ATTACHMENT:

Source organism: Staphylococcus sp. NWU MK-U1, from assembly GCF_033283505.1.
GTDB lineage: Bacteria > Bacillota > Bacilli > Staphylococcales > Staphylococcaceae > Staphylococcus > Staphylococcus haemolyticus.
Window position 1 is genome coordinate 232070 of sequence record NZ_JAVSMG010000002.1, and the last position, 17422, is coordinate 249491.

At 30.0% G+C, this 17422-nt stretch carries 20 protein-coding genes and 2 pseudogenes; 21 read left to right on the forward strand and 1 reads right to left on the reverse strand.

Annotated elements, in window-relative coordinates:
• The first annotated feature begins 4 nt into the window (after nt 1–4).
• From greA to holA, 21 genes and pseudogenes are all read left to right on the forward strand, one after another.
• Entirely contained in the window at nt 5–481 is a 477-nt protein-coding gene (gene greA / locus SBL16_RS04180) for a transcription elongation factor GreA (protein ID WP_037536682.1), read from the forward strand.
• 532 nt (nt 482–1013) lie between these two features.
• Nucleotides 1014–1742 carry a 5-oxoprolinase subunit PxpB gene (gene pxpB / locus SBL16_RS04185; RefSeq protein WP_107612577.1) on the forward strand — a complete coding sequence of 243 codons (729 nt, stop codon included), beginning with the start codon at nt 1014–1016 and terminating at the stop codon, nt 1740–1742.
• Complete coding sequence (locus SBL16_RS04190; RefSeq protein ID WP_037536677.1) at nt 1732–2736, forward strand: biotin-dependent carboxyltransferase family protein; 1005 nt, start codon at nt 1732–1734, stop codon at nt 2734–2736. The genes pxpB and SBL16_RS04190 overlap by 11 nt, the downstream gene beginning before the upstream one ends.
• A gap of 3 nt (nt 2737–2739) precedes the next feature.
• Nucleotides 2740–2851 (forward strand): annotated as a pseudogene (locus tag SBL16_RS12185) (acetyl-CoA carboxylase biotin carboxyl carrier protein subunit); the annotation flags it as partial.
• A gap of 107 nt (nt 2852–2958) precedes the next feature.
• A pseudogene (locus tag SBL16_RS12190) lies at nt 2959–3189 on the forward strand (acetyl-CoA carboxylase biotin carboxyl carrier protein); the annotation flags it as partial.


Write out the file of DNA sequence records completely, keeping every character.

Source organism: Staphylococcus sp. NWU MK-U1, from assembly GCF_033283505.1.
GTDB lineage: Bacteria > Bacillota > Bacilli > Staphylococcales > Staphylococcaceae > Staphylococcus > Staphylococcus haemolyticus.
Window position 1 is genome coordinate 232070 of sequence record NZ_JAVSMG010000002.1, and the last position, 17422, is coordinate 249491.

At 30.0% G+C, this 17422-nt stretch carries 20 protein-coding genes and 2 pseudogenes; 21 read left to right on the forward strand and 1 reads right to left on the reverse strand.

Annotated elements, in window-relative coordinates:
• The first annotated feature begins 4 nt into the window (after nt 1–4).
• From greA to holA, 21 genes and pseudogenes are all read left to right on the forward strand, one after another.
• Entirely contained in the window at nt 5–481 is a 477-nt protein-coding gene (gene greA / locus SBL16_RS04180) for a transcription elongation factor GreA (protein ID WP_037536682.1), read from the forward strand.
• 532 nt (nt 482–1013) lie between these two features.
• Nucleotides 1014–1742 carry a 5-oxoprolinase subunit PxpB gene (gene pxpB / locus SBL16_RS04185; RefSeq protein WP_107612577.1) on the forward strand — a complete coding sequence of 243 codons (729 nt, stop codon included), beginning with the start codon at nt 1014–1016 and terminating at the stop codon, nt 1740–1742.
• Complete coding sequence (locus SBL16_RS04190; RefSeq protein ID WP_037536677.1) at nt 1732–2736, forward strand: biotin-dependent carboxyltransferase family protein; 1005 nt, start codon at nt 1732–1734, stop codon at nt 2734–2736. The genes pxpB and SBL16_RS04190 overlap by 11 nt, the downstream gene beginning before the upstream one ends.
• A gap of 3 nt (nt 2737–2739) precedes the next feature.
• Nucleotides 2740–2851 (forward strand): annotated as a pseudogene (locus tag SBL16_RS12185) (acetyl-CoA carboxylase biotin carboxyl carrier protein subunit); the annotation flags it as partial.
• A gap of 107 nt (nt 2852–2958) precedes the next feature.
• A pseudogene (locus tag SBL16_RS12190) lies at nt 2959–3189 on the forward strand (acetyl-CoA carboxylase biotin carboxyl carrier protein); the annotation flags it as partial.